Incentives, Information, and Welfare

Incentives, Information, and Welfare - Incentives...

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Incentives, Information, and Welfare: England's New Poor Law and the Workhouse Test Timothy Besley London School of Economics Stephen Coate Cornell University and Timothy W. Guinnane * Yale University This version: May 2001 Abstract The Poor Law Act of 1834 sought to change the organization and basis of English poor relief policy. Central to the New Poor Law was the reduction of the authority of local parishes and the elimination of outdoor relief for the able-bodied through the use of the workhouse test. Workhouses were large, centralized institutions for housing and feeding paupers. The workhouse test was a simple administrative device: when an individual applied for poor relief, officials could make relief conditional on entering the workhouse. Two features of the New Poor Law have not received sufficient attention. First, the workhouse test was viewed by its advocates as a substitute for direct information on the poor. Industrialization and agricultural modernization had changed English society in ways that made it much more difficult to judge who was poor and why. Second, much of the cost savings and poverty reduction claimed for the new system would come in the future if at all; the New Poor Law faced the great difficulty of credibly committing to a new regime in poor relief. Some features of the New Poor Law reflect efforts to overcome those credibility problems. Our emphasis on the changing technology of poor relief poses a counterbalance to historians who have emphasized increasingly harsh attitudes toward the poor. * Address any correspondence to Guinnane. We thank Mary MacKinnon and Peter Mandler for helpful comments on an earlier draft. This paper was revised while Guinnane was a Visiting Scholar at the Russell Sage Foundation.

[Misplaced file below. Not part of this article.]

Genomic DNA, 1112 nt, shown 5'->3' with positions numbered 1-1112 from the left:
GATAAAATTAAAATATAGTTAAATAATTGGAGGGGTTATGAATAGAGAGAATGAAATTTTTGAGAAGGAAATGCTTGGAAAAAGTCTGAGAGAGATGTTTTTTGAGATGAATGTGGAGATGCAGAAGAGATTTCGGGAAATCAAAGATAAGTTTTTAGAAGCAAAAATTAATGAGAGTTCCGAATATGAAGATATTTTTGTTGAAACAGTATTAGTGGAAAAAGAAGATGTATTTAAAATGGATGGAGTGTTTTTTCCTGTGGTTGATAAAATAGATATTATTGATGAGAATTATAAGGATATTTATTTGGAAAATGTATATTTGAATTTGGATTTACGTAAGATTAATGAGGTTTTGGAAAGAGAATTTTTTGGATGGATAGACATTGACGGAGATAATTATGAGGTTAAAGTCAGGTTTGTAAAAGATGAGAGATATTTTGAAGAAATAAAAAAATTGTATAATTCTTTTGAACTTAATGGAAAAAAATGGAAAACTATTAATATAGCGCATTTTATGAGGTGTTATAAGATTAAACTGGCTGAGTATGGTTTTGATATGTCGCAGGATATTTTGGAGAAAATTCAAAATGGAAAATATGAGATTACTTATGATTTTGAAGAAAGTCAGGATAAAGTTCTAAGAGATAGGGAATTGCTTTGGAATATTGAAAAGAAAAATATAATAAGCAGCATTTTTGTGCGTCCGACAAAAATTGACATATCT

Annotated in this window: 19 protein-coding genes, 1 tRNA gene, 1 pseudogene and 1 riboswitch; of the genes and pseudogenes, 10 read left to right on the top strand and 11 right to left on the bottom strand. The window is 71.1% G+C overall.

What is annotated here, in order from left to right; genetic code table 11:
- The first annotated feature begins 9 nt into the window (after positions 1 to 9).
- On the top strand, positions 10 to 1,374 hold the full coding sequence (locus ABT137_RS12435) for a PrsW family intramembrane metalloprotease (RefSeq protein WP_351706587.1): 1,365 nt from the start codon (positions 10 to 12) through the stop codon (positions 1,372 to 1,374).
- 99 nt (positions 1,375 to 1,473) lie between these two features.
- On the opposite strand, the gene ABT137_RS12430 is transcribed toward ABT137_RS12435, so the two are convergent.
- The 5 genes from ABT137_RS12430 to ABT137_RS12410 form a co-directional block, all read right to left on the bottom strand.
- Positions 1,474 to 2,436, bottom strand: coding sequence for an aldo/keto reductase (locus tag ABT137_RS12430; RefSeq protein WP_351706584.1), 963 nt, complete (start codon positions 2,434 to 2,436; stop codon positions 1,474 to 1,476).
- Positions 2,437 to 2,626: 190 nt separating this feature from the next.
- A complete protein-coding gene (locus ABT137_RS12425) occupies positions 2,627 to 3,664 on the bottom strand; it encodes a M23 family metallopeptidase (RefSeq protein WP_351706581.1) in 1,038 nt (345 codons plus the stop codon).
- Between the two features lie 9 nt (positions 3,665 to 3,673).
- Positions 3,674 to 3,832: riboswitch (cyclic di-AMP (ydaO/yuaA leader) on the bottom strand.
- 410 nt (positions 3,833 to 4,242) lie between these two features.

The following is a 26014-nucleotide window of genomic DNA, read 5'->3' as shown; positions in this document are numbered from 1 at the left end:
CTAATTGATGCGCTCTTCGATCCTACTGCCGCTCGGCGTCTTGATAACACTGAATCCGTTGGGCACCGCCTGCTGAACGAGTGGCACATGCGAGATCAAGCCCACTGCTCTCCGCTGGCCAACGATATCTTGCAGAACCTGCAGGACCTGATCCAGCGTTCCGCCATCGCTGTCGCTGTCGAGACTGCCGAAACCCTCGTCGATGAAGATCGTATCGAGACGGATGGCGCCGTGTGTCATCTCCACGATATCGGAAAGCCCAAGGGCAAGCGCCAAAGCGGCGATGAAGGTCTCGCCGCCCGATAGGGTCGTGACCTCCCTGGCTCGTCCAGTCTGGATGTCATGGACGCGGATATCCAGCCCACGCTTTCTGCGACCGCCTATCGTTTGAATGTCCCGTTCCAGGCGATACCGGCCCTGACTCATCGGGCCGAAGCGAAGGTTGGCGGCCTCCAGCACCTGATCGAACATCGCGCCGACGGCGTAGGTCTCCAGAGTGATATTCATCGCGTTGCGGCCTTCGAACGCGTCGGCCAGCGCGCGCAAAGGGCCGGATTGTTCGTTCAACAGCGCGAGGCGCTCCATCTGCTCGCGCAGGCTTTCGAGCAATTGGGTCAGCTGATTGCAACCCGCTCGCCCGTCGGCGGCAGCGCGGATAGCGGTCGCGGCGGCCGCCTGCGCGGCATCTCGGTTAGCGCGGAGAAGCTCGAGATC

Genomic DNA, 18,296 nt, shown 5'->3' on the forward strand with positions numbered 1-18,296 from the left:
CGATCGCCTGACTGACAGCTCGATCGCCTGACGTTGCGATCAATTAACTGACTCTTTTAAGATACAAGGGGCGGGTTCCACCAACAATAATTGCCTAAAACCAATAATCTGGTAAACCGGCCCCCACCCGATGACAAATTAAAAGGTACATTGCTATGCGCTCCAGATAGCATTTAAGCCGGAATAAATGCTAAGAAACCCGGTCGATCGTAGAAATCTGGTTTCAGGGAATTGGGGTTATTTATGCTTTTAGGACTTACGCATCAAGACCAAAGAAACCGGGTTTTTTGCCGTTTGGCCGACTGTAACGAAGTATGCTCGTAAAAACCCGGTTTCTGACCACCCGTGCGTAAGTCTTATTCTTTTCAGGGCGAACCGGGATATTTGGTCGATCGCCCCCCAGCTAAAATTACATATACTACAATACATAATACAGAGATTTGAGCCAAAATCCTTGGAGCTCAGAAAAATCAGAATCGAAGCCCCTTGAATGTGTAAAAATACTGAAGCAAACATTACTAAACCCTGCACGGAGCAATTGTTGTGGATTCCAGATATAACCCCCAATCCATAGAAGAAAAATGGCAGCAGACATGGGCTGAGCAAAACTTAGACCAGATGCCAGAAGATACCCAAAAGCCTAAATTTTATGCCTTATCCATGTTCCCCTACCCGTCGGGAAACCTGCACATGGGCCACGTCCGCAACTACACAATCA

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1 I. Introduction In 1834 England adopted a set of reforms to its poor-relief system that sought to overturn a system dating back to the time of Elizabeth I. Local parishes under the old system granted outdoor relief to a wide class of persons, including able-bodied workers, and did so in many forms, including in-kind grants, cash, and several forms of wage supplements. The 1834 reforms, collectively referred to as the New Poor Law, established large administrative units beholden to a central authority and attempted to abolish outdoor relief for the able-bodied. Central to the New Poor Law was the workhouse test. Relief officials could not refuse to grant relief to a poor person, but they could "offer the house" which meant requiring that the applicant enter the workhouse to obtain relief. Since those in the workhouse were maintained in deliberately unpleasant conditions, this was not an attractive option. This paper offers a new interpretation of the role of the workhouse test in the New Poor Law. Our interpretation rests on two key premises, the firts of which concerns the objective of policy makers. They divided the poor at a point in time into two categories: the needy and the non-needy. The former are those
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Incentives, Information, and Welfare - Incentives...

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